Kindertransport by Diane Samuels

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11 ‘HELGA pulls a mouth organ out of the case.’ – ‘The Runaway Train’ by Vernon Dalhart was an extremely popular children’s song in post-war Britain, and is the version most people know. It was regularly played on the BBC’s ‘Children’s Choice’ radio programme. Dalhart’s version begins with a prominent and distinctive mouth organ solo.

11 ‘What’s this doing in here?’ – Eva has kept a secret from her mother in her suitcase, and Evelyn has kept secrets from Faith in her trunk.

12 ‘A load of dolls fall onto the floor. None of them has any clothes on.’ – This creates a slightly odd, even unsettling, image, though it would be just like Evelyn to carefully fold and store Faith’s dolls’ clothes separately. The apparent ‘pile of bodies’, however, may be intended to symbolise the Holocaust, just as the ‘Runaway Train’ echoes the trains really used in the Kindertransport.

12 ‘Lucy?’ – It is as though Faith is re-discovering forgotten friends from her childhood. Many of those Evelyn cannot remember from her own childhood would have been killed in the Holocaust.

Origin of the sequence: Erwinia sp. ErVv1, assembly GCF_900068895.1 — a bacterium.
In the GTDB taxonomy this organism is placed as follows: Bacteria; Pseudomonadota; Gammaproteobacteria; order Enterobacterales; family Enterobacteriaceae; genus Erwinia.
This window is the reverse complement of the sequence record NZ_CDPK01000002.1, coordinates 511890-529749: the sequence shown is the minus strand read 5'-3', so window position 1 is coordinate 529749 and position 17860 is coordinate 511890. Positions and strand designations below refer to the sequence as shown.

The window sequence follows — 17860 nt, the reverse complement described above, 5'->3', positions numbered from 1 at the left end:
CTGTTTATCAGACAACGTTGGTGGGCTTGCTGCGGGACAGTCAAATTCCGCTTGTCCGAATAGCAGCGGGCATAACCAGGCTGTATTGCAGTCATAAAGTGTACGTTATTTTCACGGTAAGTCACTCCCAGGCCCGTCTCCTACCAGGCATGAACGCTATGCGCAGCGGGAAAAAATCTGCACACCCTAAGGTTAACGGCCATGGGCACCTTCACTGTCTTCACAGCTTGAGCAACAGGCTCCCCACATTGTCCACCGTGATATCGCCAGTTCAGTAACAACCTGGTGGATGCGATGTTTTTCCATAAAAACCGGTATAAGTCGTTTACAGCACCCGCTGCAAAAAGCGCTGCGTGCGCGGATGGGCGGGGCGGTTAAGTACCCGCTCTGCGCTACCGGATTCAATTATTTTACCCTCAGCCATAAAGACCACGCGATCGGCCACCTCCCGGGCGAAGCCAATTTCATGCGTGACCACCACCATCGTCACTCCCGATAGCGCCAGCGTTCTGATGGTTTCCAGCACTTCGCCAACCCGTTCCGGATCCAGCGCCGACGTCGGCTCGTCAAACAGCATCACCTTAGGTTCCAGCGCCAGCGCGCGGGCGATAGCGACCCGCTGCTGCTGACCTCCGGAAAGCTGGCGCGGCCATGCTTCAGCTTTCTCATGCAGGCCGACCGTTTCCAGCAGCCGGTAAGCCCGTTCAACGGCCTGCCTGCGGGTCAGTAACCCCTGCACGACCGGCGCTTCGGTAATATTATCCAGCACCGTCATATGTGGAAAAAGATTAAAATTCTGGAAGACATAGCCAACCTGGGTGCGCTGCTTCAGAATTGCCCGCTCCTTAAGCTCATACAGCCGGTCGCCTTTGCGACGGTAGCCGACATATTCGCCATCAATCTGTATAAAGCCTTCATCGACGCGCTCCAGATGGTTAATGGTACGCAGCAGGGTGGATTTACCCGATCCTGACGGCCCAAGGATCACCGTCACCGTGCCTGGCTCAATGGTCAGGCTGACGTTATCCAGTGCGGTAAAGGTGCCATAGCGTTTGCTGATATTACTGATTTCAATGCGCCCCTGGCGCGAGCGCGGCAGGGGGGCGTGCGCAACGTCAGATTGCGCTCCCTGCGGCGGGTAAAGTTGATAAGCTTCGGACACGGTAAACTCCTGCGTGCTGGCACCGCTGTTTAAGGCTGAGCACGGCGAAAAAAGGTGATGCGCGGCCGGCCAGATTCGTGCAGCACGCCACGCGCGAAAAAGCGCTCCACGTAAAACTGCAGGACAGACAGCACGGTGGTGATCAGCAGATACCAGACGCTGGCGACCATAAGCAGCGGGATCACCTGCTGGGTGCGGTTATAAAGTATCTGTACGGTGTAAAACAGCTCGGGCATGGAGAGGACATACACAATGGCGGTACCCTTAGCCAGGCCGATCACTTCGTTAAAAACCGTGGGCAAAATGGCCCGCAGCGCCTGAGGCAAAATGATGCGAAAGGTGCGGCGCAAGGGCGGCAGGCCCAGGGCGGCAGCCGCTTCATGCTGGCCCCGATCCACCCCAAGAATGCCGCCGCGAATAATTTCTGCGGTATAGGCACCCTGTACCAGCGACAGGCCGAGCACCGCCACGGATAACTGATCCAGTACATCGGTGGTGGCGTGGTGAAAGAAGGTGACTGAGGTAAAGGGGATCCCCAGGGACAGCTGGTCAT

13 ‘a chain with a Star of David’ – One of the purposes of these gifts is for Helga to be sure that Evelyn has some things of value to sell in England; Helga also, however, is giving her ways of remembering her past: the ‘gold watch’ is her own, and the ‘Star of David’ is an obvious reminder to Eva of her religion.

13 ‘My grandfather used to wear a black hat and coat.’ – presumably to indicate his lack of interest in ‘display’ and wearing fine clothes. His costume resembles that of a rabbi, but there is no further suggestion in the text that this was his profession. Helga has adopted his view that the only ‘jewels’ worth keeping are one’s children and grandchildren. Ironically, though, she is sending Eva away.

13 ‘LIL enters.’ – She has come looking for Faith, sensing from Evelyn’s demeanour or words downstairs that something is amiss.

13 ‘You two have the quietest arguments.’ – Whether Evelyn and Faith’s disagreement could be called an argument is moot. Evelyn is eirenic almost to the point of complete self-effacement, and difficult to read as a result. She has been upset by Faith’s vacillations on the question of where she is to live; Faith, however, seems perfectly happy, only concerned that ‘upsetting mum’ has potentially spoiled ‘the start of [Lil’s] visit.’ Lil’s presence in the house is an important plot point given what happens later.

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Diane Samuels
the Unkindness of Ravens If you have found our critical notes helpful, why not try the first Tower Notes novel, a historical fantasy set in the time of the Anglo-Saxon invasions.

Available HERE where you can read the opening chapters.

The Unkindness of Ravens by Anthony Paul